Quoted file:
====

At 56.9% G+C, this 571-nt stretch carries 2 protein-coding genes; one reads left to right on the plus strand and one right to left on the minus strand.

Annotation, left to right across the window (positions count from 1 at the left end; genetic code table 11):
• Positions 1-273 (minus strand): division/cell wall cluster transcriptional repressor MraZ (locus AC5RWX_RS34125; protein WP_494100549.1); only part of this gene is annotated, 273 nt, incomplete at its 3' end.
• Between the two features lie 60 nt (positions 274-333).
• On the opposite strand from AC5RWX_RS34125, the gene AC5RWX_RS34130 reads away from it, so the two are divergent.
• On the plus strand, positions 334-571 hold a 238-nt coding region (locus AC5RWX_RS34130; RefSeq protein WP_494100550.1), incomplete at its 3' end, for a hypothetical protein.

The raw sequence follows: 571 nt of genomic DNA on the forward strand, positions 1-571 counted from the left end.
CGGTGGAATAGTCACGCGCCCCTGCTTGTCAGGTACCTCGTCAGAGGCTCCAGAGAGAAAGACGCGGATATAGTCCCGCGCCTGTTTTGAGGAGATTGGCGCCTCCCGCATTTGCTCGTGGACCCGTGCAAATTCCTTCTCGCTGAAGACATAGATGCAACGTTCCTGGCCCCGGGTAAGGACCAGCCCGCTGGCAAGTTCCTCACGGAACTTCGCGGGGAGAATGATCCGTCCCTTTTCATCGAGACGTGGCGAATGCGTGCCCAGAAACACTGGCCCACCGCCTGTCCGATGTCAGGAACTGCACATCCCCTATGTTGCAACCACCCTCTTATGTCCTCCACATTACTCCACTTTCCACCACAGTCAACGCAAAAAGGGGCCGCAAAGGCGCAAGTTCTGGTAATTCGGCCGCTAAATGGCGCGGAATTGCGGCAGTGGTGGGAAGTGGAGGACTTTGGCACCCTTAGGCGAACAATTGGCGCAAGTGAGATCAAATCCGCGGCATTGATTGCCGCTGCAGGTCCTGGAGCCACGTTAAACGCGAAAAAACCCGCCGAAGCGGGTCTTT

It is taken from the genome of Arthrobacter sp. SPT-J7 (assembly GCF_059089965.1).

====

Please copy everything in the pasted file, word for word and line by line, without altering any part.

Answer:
At 56.9% G+C, this 571-nt stretch carries 2 protein-coding genes; one reads left to right on the plus strand and one right to left on the minus strand.

Annotation, left to right across the window (positions count from 1 at the left end; genetic code table 11):
• Positions 1-273 (minus strand): division/cell wall cluster transcriptional repressor MraZ (locus AC5RWX_RS34125; protein WP_494100549.1); only part of this gene is annotated, 273 nt, incomplete at its 3' end.
• Between the two features lie 60 nt (positions 274-333).
• On the opposite strand from AC5RWX_RS34125, the gene AC5RWX_RS34130 reads away from it, so the two are divergent.
• On the plus strand, positions 334-571 hold a 238-nt coding region (locus AC5RWX_RS34130; RefSeq protein WP_494100550.1), incomplete at its 3' end, for a hypothetical protein.

The raw sequence follows: 571 nt of genomic DNA on the forward strand, positions 1-571 counted from the left end.
CGGTGGAATAGTCACGCGCCCCTGCTTGTCAGGTACCTCGTCAGAGGCTCCAGAGAGAAAGACGCGGATATAGTCCCGCGCCTGTTTTGAGGAGATTGGCGCCTCCCGCATTTGCTCGTGGACCCGTGCAAATTCCTTCTCGCTGAAGACATAGATGCAACGTTCCTGGCCCCGGGTAAGGACCAGCCCGCTGGCAAGTTCCTCACGGAACTTCGCGGGGAGAATGATCCGTCCCTTTTCATCGAGACGTGGCGAATGCGTGCCCAGAAACACTGGCCCACCGCCTGTCCGATGTCAGGAACTGCACATCCCCTATGTTGCAACCACCCTCTTATGTCCTCCACATTACTCCACTTTCCACCACAGTCAACGCAAAAAGGGGCCGCAAAGGCGCAAGTTCTGGTAATTCGGCCGCTAAATGGCGCGGAATTGCGGCAGTGGTGGGAAGTGGAGGACTTTGGCACCCTTAGGCGAACAATTGGCGCAAGTGAGATCAAATCCGCGGCATTGATTGCCGCTGCAGGTCCTGGAGCCACGTTAAACGCGAAAAAACCCGCCGAAGCGGGTCTTT

It is taken from the genome of Arthrobacter sp. SPT-J7 (assembly GCF_059089965.1).